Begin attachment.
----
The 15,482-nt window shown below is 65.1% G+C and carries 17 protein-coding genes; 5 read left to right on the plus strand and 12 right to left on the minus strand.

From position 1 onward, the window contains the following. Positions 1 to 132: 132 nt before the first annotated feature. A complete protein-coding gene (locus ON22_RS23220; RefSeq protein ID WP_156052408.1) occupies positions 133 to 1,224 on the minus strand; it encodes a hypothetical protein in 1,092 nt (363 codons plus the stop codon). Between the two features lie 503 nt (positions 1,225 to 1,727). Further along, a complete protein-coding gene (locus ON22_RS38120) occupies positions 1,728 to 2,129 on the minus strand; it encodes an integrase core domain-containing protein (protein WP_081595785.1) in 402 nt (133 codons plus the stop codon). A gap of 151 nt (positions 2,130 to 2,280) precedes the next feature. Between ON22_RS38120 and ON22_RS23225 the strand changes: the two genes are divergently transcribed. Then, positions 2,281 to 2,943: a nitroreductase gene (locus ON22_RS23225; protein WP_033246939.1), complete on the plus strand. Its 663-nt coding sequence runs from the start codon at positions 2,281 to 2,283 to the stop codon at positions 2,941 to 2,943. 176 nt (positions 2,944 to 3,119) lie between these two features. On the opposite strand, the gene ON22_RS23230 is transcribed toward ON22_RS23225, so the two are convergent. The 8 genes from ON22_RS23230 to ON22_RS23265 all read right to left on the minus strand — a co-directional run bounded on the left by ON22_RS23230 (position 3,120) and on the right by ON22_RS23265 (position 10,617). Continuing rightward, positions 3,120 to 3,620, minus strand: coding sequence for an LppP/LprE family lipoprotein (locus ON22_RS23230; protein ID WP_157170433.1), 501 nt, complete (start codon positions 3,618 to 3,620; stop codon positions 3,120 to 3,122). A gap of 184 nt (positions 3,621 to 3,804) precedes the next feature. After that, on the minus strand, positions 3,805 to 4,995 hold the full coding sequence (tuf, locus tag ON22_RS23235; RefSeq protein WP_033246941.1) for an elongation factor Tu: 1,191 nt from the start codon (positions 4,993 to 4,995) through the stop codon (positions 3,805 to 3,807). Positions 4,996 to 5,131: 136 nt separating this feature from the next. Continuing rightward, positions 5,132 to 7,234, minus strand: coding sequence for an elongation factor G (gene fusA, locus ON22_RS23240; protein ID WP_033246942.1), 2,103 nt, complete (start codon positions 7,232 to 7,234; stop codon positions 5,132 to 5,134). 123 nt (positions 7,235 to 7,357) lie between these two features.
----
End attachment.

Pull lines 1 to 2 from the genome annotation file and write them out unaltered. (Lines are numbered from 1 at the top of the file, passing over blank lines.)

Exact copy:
The 15,482-nt window shown below is 65.1% G+C and carries 17 protein-coding genes; 5 read left to right on the plus strand and 12 right to left on the minus strand.

From position 1 onward, the window contains the following. Positions 1 to 132: 132 nt before the first annotated feature. A complete protein-coding gene (locus ON22_RS23220; RefSeq protein ID WP_156052408.1) occupies positions 133 to 1,224 on the minus strand; it encodes a hypothetical protein in 1,092 nt (363 codons plus the stop codon). Between the two features lie 503 nt (positions 1,225 to 1,727). Further along, a complete protein-coding gene (locus ON22_RS38120) occupies positions 1,728 to 2,129 on the minus strand; it encodes an integrase core domain-containing protein (protein WP_081595785.1) in 402 nt (133 codons plus the stop codon). A gap of 151 nt (positions 2,130 to 2,280) precedes the next feature. Between ON22_RS38120 and ON22_RS23225 the strand changes: the two genes are divergently transcribed. Then, positions 2,281 to 2,943: a nitroreductase gene (locus ON22_RS23225; protein WP_033246939.1), complete on the plus strand. Its 663-nt coding sequence runs from the start codon at positions 2,281 to 2,283 to the stop codon at positions 2,941 to 2,943. 176 nt (positions 2,944 to 3,119) lie between these two features. On the opposite strand, the gene ON22_RS23230 is transcribed toward ON22_RS23225, so the two are convergent. The 8 genes from ON22_RS23230 to ON22_RS23265 all read right to left on the minus strand — a co-directional run bounded on the left by ON22_RS23230 (position 3,120) and on the right by ON22_RS23265 (position 10,617). Continuing rightward, positions 3,120 to 3,620, minus strand: coding sequence for an LppP/LprE family lipoprotein (locus ON22_RS23230; protein ID WP_157170433.1), 501 nt, complete (start codon positions 3,618 to 3,620; stop codon positions 3,120 to 3,122). A gap of 184 nt (positions 3,621 to 3,804) precedes the next feature. After that, on the minus strand, positions 3,805 to 4,995 hold the full coding sequence (tuf, locus tag ON22_RS23235; RefSeq protein WP_033246941.1) for an elongation factor Tu: 1,191 nt from the start codon (positions 4,993 to 4,995) through the stop codon (positions 3,805 to 3,807). Positions 4,996 to 5,131: 136 nt separating this feature from the next. Continuing rightward, positions 5,132 to 7,234, minus strand: coding sequence for an elongation factor G (gene fusA, locus ON22_RS23240; protein ID WP_033246942.1), 2,103 nt, complete (start codon positions 7,232 to 7,234; stop codon positions 5,132 to 5,134). 123 nt (positions 7,235 to 7,357) lie between these two features.